What is bad parenting?
When parenting is a burden instead of an inspiration for a child, its bad. When children try to escape parents instead of looking up to them, it is when one should know parenting has gone terribly wrong.
How do you recognise signs of bad parenting?
Under or over involvement: Getting highly involved or totally being reclusive to kids is considered to be bad parenting. Being a strict disciplinarian to your kid will widen the communication gap with your kids and being too friendly would shrink it down. Either way the parental ties will be detached from the kids. Every parent, should therefore understand the optimum way to deal with kids.
Punishment: According to American Academy of Pediatrics, “aversive” discipline techniques like yelling and spanking are a really bad idea. Not only do studies show that they don’t work that well, they can have long-term negative effects. Kids who are exposed to such punishments tend to develop aggressive behaviour when they grow up.
Inconsistency: As parents, if you have set certain limits follow it religiously. Do not make rules and break them in front of your kids. Your inconsistency to rules, promises and commitments will give them reasons to pick up on these habits. Even if you break the rules, make sure you set a consequence for that. Set an example before your child on why rules should not be broken.
Not being careful of moods: Parenthood is the toughest phase in one’s life. While on one hand being a parent demands all your energy and hardwork, on the other hand it requires you to be a role model for your child. Do not let your mood make you appear vulnerable before your kids. If you are upset, make sure you are not venting out the frustration before your child.
Limited interaction: Due to hectic office life, many parents do not get sufficient time to talk to their kids. Due to a visible gap in communication kids either keep their concerns to themselves, or else look out for friends or other family members. While interaction with kids is not a major problem in big joint families, in nuclear families where both parents are working, a child finds less time to interact with the parents.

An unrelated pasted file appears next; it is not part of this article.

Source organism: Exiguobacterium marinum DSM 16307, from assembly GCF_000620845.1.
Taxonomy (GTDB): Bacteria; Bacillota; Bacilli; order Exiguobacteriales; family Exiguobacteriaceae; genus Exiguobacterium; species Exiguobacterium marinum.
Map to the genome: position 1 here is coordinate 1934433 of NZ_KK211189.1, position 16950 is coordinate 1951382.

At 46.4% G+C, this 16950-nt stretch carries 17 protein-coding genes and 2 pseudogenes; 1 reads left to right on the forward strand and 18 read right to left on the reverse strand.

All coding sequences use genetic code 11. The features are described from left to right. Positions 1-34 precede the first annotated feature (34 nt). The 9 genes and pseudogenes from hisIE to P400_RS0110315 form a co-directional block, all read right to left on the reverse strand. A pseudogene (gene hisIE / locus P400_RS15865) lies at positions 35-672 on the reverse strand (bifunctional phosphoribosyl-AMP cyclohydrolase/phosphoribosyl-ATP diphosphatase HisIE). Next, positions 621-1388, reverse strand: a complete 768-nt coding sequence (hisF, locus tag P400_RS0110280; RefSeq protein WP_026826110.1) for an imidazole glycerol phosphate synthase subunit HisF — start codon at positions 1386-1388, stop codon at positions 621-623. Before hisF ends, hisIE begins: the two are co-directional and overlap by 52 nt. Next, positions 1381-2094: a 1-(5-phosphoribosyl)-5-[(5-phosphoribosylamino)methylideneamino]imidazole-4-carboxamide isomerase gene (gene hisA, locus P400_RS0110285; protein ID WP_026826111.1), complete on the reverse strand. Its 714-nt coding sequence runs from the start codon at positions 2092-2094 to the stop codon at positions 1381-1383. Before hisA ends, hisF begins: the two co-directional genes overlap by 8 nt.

Giving expensive gifts: Very often it is seen that parents try to give their kids expensive items in order to compensate for communication and interaction gap. They assume that resorting to expensive gifts would retain the parental ties with the kid, whereas the reality is this makes kids dependent on expensive products and in the long run it may turn into an irresistible urge.
Comparison: The golden rule of parenting is to not compare your child to others. Be it a school play performance or the marks scored in a mathematics test, a child’s ability should never be a yardstick for measuring the parents’ efficiency. Parents should embrace the innate talents that their kids have, instead of brooding over what neighbour kids are doing.
In a nutshell, parenting is a personal thing. Every parenting has a different set of rules and patterns. But somewhere there lies a common objective, which is to raise a generation kinder, gentler and better.
“It’s normal to struggle with discipline — every parent does, at some point. So ask for help whenever you need it. Your pediatrician can be a resource, as can family, friends, and behavioral health clinicians. It takes a village to raise a child; everybody needs help sometimes,” says Claire McCarthy, MD, Senior Faculty Editor, Harvard Health Publishing